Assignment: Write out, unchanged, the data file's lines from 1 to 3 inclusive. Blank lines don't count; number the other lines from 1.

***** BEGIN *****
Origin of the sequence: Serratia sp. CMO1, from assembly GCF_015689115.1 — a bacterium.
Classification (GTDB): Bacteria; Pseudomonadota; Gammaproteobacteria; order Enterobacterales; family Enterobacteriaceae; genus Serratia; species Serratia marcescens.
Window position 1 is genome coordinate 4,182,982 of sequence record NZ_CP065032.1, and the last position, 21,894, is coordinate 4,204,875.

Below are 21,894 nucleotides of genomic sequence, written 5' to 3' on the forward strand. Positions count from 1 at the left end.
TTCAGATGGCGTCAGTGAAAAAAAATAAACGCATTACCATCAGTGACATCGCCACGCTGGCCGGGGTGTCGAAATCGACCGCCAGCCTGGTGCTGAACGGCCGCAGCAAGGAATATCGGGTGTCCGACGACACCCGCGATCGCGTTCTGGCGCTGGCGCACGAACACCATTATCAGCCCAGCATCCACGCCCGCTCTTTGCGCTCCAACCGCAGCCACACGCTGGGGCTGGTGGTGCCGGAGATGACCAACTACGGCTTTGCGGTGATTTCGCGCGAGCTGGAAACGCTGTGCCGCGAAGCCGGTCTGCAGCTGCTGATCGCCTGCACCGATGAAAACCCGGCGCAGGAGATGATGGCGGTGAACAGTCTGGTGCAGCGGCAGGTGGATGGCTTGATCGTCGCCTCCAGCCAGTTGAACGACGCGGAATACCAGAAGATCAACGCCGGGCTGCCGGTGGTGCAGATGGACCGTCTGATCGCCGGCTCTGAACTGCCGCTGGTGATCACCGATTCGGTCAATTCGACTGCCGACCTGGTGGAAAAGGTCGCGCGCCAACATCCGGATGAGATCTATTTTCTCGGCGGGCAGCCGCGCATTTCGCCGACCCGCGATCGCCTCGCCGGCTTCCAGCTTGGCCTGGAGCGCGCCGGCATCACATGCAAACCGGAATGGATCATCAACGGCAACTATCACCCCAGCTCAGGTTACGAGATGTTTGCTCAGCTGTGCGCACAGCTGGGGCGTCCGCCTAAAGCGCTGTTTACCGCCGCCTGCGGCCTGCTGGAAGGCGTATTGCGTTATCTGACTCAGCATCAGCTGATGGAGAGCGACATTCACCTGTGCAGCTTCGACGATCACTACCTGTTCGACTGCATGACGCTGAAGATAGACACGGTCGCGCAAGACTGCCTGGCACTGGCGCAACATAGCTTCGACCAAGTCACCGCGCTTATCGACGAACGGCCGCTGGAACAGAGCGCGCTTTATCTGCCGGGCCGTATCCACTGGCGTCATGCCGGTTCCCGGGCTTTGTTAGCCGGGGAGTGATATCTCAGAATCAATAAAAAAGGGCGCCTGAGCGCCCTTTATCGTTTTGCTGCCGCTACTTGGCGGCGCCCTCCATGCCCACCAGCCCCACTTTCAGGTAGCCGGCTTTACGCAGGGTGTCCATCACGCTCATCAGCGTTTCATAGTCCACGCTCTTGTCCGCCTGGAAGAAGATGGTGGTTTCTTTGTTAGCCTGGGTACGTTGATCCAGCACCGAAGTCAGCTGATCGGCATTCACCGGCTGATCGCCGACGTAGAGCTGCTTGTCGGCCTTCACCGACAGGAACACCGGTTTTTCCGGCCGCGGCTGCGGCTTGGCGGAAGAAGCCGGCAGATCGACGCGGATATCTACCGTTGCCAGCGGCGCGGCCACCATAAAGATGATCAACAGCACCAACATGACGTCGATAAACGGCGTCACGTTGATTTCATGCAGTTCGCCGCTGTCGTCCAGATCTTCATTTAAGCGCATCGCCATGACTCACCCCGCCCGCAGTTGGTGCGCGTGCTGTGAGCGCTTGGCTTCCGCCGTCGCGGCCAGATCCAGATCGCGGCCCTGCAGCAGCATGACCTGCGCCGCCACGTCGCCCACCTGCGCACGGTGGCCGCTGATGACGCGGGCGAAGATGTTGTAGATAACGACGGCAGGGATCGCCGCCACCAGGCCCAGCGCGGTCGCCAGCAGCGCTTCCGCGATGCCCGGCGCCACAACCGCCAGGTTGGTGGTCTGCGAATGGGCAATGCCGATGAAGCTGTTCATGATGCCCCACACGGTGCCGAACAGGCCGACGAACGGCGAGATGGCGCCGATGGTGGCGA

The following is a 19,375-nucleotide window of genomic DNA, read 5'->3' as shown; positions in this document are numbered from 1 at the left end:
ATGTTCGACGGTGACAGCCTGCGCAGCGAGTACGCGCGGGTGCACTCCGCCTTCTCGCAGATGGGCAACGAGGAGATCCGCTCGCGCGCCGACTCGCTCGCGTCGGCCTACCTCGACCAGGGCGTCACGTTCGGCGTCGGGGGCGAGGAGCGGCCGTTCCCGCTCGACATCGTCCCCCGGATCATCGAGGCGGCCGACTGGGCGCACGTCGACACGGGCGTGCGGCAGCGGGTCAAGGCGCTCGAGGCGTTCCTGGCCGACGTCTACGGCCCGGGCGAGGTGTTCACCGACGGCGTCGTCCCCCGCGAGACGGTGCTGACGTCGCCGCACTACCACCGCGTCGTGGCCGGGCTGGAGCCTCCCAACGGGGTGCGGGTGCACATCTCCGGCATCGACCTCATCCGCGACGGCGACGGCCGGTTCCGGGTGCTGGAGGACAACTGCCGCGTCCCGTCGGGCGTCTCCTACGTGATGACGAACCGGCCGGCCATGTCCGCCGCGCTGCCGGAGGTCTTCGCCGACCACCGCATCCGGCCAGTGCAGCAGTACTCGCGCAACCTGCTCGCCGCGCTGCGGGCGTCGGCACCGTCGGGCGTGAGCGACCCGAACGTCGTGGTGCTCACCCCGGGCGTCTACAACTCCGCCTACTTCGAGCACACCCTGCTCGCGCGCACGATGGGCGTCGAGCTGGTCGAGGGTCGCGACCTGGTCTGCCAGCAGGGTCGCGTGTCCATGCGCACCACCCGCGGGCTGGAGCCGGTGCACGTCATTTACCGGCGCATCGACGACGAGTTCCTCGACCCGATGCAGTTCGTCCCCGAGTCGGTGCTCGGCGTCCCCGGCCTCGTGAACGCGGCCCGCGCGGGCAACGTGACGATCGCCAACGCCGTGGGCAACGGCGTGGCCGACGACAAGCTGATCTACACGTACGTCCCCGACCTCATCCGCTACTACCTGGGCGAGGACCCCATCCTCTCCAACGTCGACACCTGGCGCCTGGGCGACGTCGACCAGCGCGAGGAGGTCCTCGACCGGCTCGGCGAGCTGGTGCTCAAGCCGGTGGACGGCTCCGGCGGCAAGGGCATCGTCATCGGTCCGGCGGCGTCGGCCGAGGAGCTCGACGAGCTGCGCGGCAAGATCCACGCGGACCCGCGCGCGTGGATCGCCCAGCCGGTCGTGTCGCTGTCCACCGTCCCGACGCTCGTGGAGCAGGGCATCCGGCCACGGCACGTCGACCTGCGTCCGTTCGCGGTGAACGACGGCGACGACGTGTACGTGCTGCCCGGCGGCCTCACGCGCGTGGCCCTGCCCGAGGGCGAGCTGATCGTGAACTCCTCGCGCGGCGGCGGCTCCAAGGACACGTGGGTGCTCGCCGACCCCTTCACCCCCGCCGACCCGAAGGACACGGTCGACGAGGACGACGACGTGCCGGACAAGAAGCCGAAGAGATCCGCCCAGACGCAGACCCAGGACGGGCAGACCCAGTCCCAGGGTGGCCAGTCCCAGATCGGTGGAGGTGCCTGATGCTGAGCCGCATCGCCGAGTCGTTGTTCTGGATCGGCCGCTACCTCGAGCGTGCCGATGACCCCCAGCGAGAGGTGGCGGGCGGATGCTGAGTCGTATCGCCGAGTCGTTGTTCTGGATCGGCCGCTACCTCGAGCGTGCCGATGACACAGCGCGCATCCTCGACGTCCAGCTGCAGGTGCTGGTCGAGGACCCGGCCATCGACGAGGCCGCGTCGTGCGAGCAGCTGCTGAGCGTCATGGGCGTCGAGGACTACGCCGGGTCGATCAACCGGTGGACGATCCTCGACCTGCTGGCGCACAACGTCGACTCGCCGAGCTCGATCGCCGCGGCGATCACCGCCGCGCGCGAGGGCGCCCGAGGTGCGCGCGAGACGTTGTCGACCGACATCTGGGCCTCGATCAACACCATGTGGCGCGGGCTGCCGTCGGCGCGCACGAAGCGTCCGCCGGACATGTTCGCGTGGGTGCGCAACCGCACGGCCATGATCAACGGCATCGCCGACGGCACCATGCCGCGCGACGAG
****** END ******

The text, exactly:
Origin of the sequence: Serratia sp. CMO1, from assembly GCF_015689115.1 — a bacterium.
Classification (GTDB): Bacteria; Pseudomonadota; Gammaproteobacteria; order Enterobacterales; family Enterobacteriaceae; genus Serratia; species Serratia marcescens.
Window position 1 is genome coordinate 4,182,982 of sequence record NZ_CP065032.1, and the last position, 21,894, is coordinate 4,204,875.